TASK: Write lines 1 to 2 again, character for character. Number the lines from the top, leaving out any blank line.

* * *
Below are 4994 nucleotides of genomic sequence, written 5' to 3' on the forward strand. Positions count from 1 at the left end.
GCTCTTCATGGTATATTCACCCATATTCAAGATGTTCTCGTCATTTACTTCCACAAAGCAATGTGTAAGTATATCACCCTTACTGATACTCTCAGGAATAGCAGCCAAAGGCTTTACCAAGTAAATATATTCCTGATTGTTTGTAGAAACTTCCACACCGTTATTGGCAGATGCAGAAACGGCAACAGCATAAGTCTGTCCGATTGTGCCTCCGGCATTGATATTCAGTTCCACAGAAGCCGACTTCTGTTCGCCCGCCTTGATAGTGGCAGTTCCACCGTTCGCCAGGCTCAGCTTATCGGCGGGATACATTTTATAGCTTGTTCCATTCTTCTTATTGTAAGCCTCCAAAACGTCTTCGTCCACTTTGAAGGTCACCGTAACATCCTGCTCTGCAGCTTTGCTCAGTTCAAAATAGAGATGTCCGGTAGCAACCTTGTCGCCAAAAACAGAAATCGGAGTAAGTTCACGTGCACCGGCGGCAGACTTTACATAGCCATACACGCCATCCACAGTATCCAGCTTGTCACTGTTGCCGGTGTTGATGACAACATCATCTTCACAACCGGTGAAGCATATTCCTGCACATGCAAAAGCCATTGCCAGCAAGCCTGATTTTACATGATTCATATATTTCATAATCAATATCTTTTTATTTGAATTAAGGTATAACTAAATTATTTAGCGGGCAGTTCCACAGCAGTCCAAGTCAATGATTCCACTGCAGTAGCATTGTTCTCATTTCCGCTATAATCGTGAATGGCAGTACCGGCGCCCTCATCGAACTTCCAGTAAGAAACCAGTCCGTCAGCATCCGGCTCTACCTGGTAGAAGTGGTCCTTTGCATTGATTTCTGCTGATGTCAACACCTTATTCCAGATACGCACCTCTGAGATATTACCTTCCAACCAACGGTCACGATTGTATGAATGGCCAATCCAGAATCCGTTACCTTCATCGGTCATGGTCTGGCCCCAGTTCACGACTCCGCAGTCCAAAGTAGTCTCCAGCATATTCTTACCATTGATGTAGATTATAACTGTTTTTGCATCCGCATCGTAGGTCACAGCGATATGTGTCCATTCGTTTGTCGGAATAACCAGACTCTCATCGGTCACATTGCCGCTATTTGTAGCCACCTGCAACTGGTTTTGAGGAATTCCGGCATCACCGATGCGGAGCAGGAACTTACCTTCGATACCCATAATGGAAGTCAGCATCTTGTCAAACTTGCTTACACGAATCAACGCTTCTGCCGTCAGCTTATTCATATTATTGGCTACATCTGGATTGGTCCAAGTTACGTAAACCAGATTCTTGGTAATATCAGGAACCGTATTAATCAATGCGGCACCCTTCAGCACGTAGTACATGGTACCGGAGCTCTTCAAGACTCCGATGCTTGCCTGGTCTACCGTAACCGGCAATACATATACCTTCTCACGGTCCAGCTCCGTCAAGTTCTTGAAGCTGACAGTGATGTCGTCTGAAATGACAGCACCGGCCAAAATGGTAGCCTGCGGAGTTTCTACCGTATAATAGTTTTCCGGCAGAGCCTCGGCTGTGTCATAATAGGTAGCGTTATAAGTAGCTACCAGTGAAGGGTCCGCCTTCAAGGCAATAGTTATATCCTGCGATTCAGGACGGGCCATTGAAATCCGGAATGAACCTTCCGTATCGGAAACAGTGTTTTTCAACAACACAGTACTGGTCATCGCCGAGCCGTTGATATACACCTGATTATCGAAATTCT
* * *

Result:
Below are 4994 nucleotides of genomic sequence, written 5' to 3' on the forward strand. Positions count from 1 at the left end.
GCTCTTCATGGTATATTCACCCATATTCAAGATGTTCTCGTCATTTACTTCCACAAAGCAATGTGTAAGTATATCACCCTTACTGATACTCTCAGGAATAGCAGCCAAAGGCTTTACCAAGTAAATATATTCCTGATTGTTTGTAGAAACTTCCACACCGTTATTGGCAGATGCAGAAACGGCAACAGCATAAGTCTGTCCGATTGTGCCTCCGGCATTGATATTCAGTTCCACAGAAGCCGACTTCTGTTCGCCCGCCTTGATAGTGGCAGTTCCACCGTTCGCCAGGCTCAGCTTATCGGCGGGATACATTTTATAGCTTGTTCCATTCTTCTTATTGTAAGCCTCCAAAACGTCTTCGTCCACTTTGAAGGTCACCGTAACATCCTGCTCTGCAGCTTTGCTCAGTTCAAAATAGAGATGTCCGGTAGCAACCTTGTCGCCAAAAACAGAAATCGGAGTAAGTTCACGTGCACCGGCGGCAGACTTTACATAGCCATACACGCCATCCACAGTATCCAGCTTGTCACTGTTGCCGGTGTTGATGACAACATCATCTTCACAACCGGTGAAGCATATTCCTGCACATGCAAAAGCCATTGCCAGCAAGCCTGATTTTACATGATTCATATATTTCATAATCAATATCTTTTTATTTGAATTAAGGTATAACTAAATTATTTAGCGGGCAGTTCCACAGCAGTCCAAGTCAATGATTCCACTGCAGTAGCATTGTTCTCATTTCCGCTATAATCGTGAATGGCAGTACCGGCGCCCTCATCGAACTTCCAGTAAGAAACCAGTCCGTCAGCATCCGGCTCTACCTGGTAGAAGTGGTCCTTTGCATTGATTTCTGCTGATGTCAACACCTTATTCCAGATACGCACCTCTGAGATATTACCTTCCAACCAACGGTCACGATTGTATGAATGGCCAATCCAGAATCCGTTACCTTCATCGGTCATGGTCTGGCCCCAGTTCACGACTCCGCAGTCCAAAGTAGTCTCCAGCATATTCTTACCATTGATGTAGATTATAACTGTTTTTGCATCCGCATCGTAGGTCACAGCGATATGTGTCCATTCGTTTGTCGGAATAACCAGACTCTCATCGGTCACATTGCCGCTATTTGTAGCCACCTGCAACTGGTTTTGAGGAATTCCGGCATCACCGATGCGGAGCAGGAACTTACCTTCGATACCCATAATGGAAGTCAGCATCTTGTCAAACTTGCTTACACGAATCAACGCTTCTGCCGTCAGCTTATTCATATTATTGGCTACATCTGGATTGGTCCAAGTTACGTAAACCAGATTCTTGGTAATATCAGGAACCGTATTAATCAATGCGGCACCCTTCAGCACGTAGTACATGGTACCGGAGCTCTTCAAGACTCCGATGCTTGCCTGGTCTACCGTAACCGGCAATACATATACCTTCTCACGGTCCAGCTCCGTCAAGTTCTTGAAGCTGACAGTGATGTCGTCTGAAATGACAGCACCGGCCAAAATGGTAGCCTGCGGAGTTTCTACCGTATAATAGTTTTCCGGCAGAGCCTCGGCTGTGTCATAATAGGTAGCGTTATAAGTAGCTACCAGTGAAGGGTCCGCCTTCAAGGCAATAGTTATATCCTGCGATTCAGGACGGGCCATTGAAATCCGGAATGAACCTTCCGTATCGGAAACAGTGTTTTTCAACAACACAGTACTGGTCATCGCCGAGCCGTTGATATACACCTGATTATCGAAATTCT